Biomedical research and innovation centre
The Francis Crick Institute (previously known as the UK Centre for Medical Research and Innovation, or UKCMRI), is an interdisciplinary medical research centre developed in London, UK.
It is located in Somers Town in the borough of Camden. The institute is the largest centre for the research and development on biomedical sciences in Europe. The project was conceived in December 2007 and construction began in July 2011.
The research and innovation centre was inaugurated by Queen and the Duke of Edinburgh in November 2016.
The institute has approximately 1,250 scientists from various disciplines worldwide and 250 other staff. The institute researches on interpreting the causes of heart diseases, stroke, cancers, infections and neurodegenerative diseases, as well as develop innovative solutions for their treatment. The centre works with leading UK hospitals. Physicists, biologists, engineers, chemists, mathematicians and computer scientists will focus on rapidly turning the discoveries at laboratories into treatment developments.
The UKCMRI was renamed the Francis Crick Institute in May 2011, in the honour of the British neuroscientist, biophysicist and molecular biologist Francis Crick.
The institute is a world-class medical research facility. It is expected to improve lives and attract medical research innovation investments into the UK.
The Francis Crick Institute was set up by consortium partners, including University College London (UCL), the Medical Research Council, Cancer Research UK, the Wellcome Trust, Imperial College London and King’s College London. The consortium invested £650m into the project. The Francis Crick Institute is expected to require approximately £100m a year to remain operational.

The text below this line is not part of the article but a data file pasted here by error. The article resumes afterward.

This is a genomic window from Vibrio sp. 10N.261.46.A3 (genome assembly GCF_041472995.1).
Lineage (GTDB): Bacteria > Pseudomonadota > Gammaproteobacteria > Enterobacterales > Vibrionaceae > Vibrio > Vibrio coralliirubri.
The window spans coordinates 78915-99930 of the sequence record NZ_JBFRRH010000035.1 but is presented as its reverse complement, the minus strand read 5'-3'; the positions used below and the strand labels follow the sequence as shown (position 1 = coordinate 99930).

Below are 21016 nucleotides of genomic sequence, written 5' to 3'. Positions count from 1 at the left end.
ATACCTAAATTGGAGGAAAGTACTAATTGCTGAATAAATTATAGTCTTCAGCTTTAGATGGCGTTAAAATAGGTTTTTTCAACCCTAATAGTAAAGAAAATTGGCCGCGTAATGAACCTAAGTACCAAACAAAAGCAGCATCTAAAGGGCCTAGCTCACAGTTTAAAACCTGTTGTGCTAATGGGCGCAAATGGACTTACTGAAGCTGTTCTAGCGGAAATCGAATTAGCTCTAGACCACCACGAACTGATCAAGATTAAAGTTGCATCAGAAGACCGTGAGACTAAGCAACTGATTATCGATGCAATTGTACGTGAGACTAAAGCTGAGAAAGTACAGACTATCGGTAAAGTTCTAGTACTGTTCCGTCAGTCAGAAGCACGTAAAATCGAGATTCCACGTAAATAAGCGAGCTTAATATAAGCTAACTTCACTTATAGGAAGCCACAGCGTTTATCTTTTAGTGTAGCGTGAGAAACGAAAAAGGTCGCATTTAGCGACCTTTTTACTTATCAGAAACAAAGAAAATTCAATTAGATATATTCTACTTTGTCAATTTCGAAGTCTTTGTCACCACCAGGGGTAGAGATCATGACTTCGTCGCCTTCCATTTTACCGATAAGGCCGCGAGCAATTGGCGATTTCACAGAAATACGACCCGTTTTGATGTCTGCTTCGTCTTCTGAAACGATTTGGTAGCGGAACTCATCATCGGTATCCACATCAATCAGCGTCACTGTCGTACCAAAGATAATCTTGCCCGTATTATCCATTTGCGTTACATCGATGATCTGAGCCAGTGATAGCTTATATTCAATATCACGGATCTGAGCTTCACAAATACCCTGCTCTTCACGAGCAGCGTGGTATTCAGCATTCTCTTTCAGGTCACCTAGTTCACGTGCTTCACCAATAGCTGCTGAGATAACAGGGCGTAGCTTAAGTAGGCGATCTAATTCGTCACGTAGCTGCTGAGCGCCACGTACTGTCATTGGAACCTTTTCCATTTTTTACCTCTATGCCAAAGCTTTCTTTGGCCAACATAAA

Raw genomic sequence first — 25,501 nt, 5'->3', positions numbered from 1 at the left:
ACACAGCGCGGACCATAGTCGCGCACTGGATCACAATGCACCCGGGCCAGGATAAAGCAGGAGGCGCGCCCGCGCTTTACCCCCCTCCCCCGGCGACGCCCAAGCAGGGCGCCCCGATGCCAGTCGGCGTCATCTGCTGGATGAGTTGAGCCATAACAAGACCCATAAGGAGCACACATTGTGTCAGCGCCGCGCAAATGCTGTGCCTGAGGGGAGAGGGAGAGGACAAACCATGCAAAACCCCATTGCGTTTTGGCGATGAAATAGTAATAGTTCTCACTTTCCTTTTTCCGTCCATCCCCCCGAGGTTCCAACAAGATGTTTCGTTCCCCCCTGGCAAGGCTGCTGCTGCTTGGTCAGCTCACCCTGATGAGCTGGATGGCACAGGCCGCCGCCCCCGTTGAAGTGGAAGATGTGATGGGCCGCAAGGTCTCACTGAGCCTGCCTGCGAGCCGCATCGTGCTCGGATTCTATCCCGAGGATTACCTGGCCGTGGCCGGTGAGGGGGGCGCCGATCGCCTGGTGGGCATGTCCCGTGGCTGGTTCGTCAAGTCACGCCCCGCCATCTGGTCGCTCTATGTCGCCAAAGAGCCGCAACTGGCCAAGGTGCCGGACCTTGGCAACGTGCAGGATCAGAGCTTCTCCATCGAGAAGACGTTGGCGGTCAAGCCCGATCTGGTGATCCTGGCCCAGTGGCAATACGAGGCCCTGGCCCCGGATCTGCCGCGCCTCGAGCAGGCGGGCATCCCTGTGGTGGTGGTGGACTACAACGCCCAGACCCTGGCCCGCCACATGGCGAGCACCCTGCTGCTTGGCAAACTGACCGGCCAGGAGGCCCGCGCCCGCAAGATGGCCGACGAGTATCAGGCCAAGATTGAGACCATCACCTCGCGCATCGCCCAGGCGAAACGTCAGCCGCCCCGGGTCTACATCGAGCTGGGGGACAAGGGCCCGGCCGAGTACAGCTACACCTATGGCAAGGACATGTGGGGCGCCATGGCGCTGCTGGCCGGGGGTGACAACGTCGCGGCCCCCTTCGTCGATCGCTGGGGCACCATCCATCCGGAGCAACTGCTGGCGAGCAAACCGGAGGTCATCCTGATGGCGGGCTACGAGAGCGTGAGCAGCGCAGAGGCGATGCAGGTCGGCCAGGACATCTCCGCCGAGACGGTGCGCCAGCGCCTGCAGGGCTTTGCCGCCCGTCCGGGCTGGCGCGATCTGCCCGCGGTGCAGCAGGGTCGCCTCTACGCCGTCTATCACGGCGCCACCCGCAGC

The 15-storey Francis Crick Institute was built on a 3.6-acre site at Brill Place, in the Somers Town and St Pancras area. It is located beside the St. Pancras International Station and British Library in Central London.
The institute provides approximately 91,000m² of space for biomedical research and development. The facility is designed to exceed the biosafety level three standards.
It conducts research on cancer cells, various flu viruses, tuberculosis, malaria and HIV to develop vaccines.
The terracotta clad facility is designed to portray its significance in the prime historic location and also create favourable working conditions for the staff. The laboratories are housed in four quadrants of the building. A scaled transverse atrium provides views of the building interiors and allows flow of natural light. Its lowered roof design reduces the scale of the project and house cooling and heating units along with solar panels. A sequence of double height rooms connected by the transverse atria provides employees with meeting areas. Ground level is occupied with public elements.
The sustainable research centre houses a two-storey, 450m² healthy living centre. The facility overlooking the Ossulston Street is dedicated to improving health and well-being of local inhabitants. It includes two training and meeting rooms, health-check rooms, sports and physical activity areas, a kitchen and a reception. The local residents, The Francis Crick Institute, Hopscotch, New Horizon Youth Centre, Training Link, Camden Council and Somers Town Community Centre run the facility.
The project includes a £1.7m allocation towards improvement of housing in the council through Camden’s Better Homes programme, a £3.8m on-site power plant, provision of apprentices during construction, funding on community safety, a teaching laboratory, public involvement in science programmes, a 450-seat auditorium and exhibition space, improvements to community spaces, voluntary educational programmes, a pedestrian and cycle access way, as well as aid for local businesses through the purchasing goods and services.
The striking building of the Francis Crick Institute has been designed by HOK in partnership with PLP Architecture. Local public consultation and views from the scientists, community groups and residents were considered for its design.
Laing O’Rourke was the main contractor and the contract value is about £350m. URS was the environmental engineer. Arup was the mechanical, electrical, public health engineer and was also responsible for project management. Adams Kara Taylor was the structural engineer and Turner and Townsend was the cost consultant.
The original design was opposed by the local community, who objected to the concept of such a massive centre within a city that is facing land scarcity. Their opposition increased as the site was earlier rejected to accommodate public housing. Concerns over the building becoming a potential target for possible terrorist attacks were also raised. The scale of the building was subsequently reduced, following a number of design revisions.
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